What words come into your head when you hear the phrase ‘studying business at university?’
Do you instantly picture a career where the salary is high and the perks are great? Or do you perhaps think of those young, precocious and dynamic CEOs and entrepreneurs like Mark Zuckerberg and Steve Jobs (fun fact: neither of them actually studied business).
We’d be willing to bet that at least one of these thoughts or preconceptions has passed through the minds of some of your students too.
You could almost say there’s a romantic quality about studying a business-related degree. The study of business is one that lends itself to an image of success and instant employability. And this is often a perception that’s at least partially rooted in reality!
Perhaps that’s why business-related programmes and disciplines are so popular with so many international students, including the students who use our platform to make those crucial higher education decisions!
One of the great things about business-related degrees is that they encompass such a large and diverse family of other qualifications and specialisms. We couldn’t possibly list them all here, but a few notable examples include:
In the final instalment of our international careers series, we’ll explore business-related degrees and qualifications in a bit more detail and give you all the info you need to help those aspiring entrepreneurs and business-minded students at your school.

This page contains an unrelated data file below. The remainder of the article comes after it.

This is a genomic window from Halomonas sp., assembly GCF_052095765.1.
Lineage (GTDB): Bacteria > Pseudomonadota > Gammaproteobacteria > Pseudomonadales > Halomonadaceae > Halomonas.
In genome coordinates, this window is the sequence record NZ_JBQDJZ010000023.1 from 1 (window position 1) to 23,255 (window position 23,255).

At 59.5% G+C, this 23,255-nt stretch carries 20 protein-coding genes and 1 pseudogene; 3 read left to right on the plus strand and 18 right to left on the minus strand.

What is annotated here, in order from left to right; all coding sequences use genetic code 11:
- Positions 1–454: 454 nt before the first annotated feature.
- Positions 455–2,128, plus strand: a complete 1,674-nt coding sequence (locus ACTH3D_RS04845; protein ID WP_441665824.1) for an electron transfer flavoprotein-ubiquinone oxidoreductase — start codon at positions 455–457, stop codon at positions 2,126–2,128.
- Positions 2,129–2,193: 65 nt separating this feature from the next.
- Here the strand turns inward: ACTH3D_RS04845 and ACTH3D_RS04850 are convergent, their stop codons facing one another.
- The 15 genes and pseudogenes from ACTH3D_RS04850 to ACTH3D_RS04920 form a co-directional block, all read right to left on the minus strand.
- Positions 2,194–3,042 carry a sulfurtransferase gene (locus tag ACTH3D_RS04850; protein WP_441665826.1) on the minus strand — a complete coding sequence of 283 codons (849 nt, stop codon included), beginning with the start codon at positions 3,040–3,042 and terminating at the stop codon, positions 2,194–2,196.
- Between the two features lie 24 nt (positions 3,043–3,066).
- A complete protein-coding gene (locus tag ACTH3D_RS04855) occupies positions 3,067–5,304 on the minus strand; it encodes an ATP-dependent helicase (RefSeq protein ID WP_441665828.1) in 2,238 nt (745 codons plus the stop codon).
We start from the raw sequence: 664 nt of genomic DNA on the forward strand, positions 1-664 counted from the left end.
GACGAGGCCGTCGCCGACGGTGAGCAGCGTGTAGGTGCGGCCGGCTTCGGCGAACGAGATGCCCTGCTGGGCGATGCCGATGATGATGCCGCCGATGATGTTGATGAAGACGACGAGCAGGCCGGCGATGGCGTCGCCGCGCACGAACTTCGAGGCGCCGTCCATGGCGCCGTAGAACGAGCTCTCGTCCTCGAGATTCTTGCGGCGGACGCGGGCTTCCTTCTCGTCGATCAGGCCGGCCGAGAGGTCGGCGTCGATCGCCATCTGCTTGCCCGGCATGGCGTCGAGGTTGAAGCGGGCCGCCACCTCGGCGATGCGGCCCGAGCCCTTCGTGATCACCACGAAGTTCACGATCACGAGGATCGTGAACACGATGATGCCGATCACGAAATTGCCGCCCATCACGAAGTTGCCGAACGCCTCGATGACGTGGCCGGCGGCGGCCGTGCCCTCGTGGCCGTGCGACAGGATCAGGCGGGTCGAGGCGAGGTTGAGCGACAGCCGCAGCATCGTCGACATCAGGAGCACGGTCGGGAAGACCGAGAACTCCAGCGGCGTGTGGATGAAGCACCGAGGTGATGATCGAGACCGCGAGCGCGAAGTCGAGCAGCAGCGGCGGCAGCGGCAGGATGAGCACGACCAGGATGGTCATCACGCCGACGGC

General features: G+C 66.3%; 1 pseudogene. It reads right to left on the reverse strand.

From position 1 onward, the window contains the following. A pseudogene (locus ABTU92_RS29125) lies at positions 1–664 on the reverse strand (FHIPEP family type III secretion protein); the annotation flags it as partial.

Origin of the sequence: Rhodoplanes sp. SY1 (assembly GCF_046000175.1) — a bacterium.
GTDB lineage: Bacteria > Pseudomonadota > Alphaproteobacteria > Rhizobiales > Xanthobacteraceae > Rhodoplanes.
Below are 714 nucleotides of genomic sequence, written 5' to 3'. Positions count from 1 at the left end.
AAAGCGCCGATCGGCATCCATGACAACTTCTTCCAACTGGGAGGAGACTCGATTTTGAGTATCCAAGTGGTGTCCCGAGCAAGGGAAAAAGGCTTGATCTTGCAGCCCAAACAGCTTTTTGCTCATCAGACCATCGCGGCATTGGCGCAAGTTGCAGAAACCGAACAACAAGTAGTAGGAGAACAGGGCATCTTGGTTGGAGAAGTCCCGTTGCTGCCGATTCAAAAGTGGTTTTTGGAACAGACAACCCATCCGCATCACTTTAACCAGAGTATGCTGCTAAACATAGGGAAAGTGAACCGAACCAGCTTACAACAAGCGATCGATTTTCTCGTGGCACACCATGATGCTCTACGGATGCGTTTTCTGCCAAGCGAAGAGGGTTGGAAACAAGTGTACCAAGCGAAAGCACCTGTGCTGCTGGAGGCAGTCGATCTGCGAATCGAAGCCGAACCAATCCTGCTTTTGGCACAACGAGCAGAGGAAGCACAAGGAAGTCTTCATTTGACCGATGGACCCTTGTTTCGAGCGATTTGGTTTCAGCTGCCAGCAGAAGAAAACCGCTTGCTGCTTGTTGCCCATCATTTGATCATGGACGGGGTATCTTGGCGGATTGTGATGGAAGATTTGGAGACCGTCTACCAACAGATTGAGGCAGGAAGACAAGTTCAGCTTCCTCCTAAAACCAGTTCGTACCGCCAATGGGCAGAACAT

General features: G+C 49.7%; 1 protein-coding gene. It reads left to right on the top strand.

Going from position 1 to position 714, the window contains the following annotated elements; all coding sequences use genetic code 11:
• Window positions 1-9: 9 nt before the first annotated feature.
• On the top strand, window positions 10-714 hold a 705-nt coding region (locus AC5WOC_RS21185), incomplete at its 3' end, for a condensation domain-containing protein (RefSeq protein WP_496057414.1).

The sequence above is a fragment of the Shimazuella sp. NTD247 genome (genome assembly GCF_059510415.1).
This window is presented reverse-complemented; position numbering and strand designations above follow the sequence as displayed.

Help your students navigate different international careers pathways with our free handbook spanning the six major subject families.
Undertaking a business degree is a great way for your students to develop the transferable skills needed for working in a corporate environment. And because there are corporate jobs available in almost every sector, when it comes to career options the whole world is open to students who opt for this subject!
That being said, the most common career pathways for business graduates include banking, accounting and finance, management, and retail and sales.
Because of the variety of pathways a business degree can lead to, it can be a good option for students who want to develop skills and competencies for a wide range of jobs, instead of specialising right away.
It may also be a subject worth recommending to any students who have ambitions to start their own company, as it can help them learn the necessary skills, and find out whether they are (or aren’t!) cut out to be a business owner.
As we mentioned above, business degrees often focus on helping students develop transferable skills, including communication, decision-making and numeracy. For students who prefer a practical outlook, much of the learning is related to real-world examples and case studies.
But, though we’re treating it as one discipline for the purposes of this article, “business” isn’t a catch-all term, and on the whole, these degrees are very flexible.
Business degrees may be combined with another discipline or specialism and can range broadly from a more creative course such as Business and Marketing to a more numerical course such as Business, Finance and Accounting. Which route your students choose to take is up to them!
A business undergraduate degree is usually the standard length of 3-4 years, but qualification may take longer if a student opts for a postgraduate qualification (we’ll share more information on this later).
For the most part, a business degree will be assessed via a mixture of exams, coursework, and group presentations. Many institutions will also encourage students to undertake work experience or an internship at some point during their course.